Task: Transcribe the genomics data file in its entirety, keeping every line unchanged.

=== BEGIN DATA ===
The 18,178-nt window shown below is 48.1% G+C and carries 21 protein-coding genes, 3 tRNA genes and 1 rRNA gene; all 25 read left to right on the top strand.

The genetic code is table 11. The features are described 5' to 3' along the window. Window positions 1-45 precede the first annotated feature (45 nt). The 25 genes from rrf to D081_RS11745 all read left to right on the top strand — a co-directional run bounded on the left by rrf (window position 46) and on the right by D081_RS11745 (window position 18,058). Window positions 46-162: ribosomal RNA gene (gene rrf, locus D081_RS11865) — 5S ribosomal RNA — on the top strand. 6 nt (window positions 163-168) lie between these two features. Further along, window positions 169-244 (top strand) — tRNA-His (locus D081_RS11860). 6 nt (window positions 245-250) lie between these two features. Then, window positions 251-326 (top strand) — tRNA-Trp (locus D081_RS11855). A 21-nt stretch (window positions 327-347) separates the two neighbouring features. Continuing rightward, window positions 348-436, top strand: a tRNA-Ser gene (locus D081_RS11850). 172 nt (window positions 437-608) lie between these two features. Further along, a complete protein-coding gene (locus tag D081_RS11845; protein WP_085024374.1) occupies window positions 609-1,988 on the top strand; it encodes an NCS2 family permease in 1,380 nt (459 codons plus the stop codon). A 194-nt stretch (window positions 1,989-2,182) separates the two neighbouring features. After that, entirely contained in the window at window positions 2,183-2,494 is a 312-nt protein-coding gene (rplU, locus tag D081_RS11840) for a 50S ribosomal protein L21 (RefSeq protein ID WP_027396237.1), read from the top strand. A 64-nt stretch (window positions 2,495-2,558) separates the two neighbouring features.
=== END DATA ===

The 18,178-nt window shown below is 48.1% G+C and carries 21 protein-coding genes, 3 tRNA genes and 1 rRNA gene; all 25 read left to right on the top strand.

The genetic code is table 11. The features are described 5' to 3' along the window. Window positions 1-45 precede the first annotated feature (45 nt). The 25 genes from rrf to D081_RS11745 all read left to right on the top strand — a co-directional run bounded on the left by rrf (window position 46) and on the right by D081_RS11745 (window position 18,058). Window positions 46-162: ribosomal RNA gene (gene rrf, locus D081_RS11865) — 5S ribosomal RNA — on the top strand. 6 nt (window positions 163-168) lie between these two features. Further along, window positions 169-244 (top strand) — tRNA-His (locus D081_RS11860). 6 nt (window positions 245-250) lie between these two features. Then, window positions 251-326 (top strand) — tRNA-Trp (locus D081_RS11855). A 21-nt stretch (window positions 327-347) separates the two neighbouring features. Continuing rightward, window positions 348-436, top strand: a tRNA-Ser gene (locus D081_RS11850). 172 nt (window positions 437-608) lie between these two features. Further along, a complete protein-coding gene (locus tag D081_RS11845; protein WP_085024374.1) occupies window positions 609-1,988 on the top strand; it encodes an NCS2 family permease in 1,380 nt (459 codons plus the stop codon). A 194-nt stretch (window positions 1,989-2,182) separates the two neighbouring features. After that, entirely contained in the window at window positions 2,183-2,494 is a 312-nt protein-coding gene (rplU, locus tag D081_RS11840) for a 50S ribosomal protein L21 (RefSeq protein ID WP_027396237.1), read from the top strand. A 64-nt stretch (window positions 2,495-2,558) separates the two neighbouring features.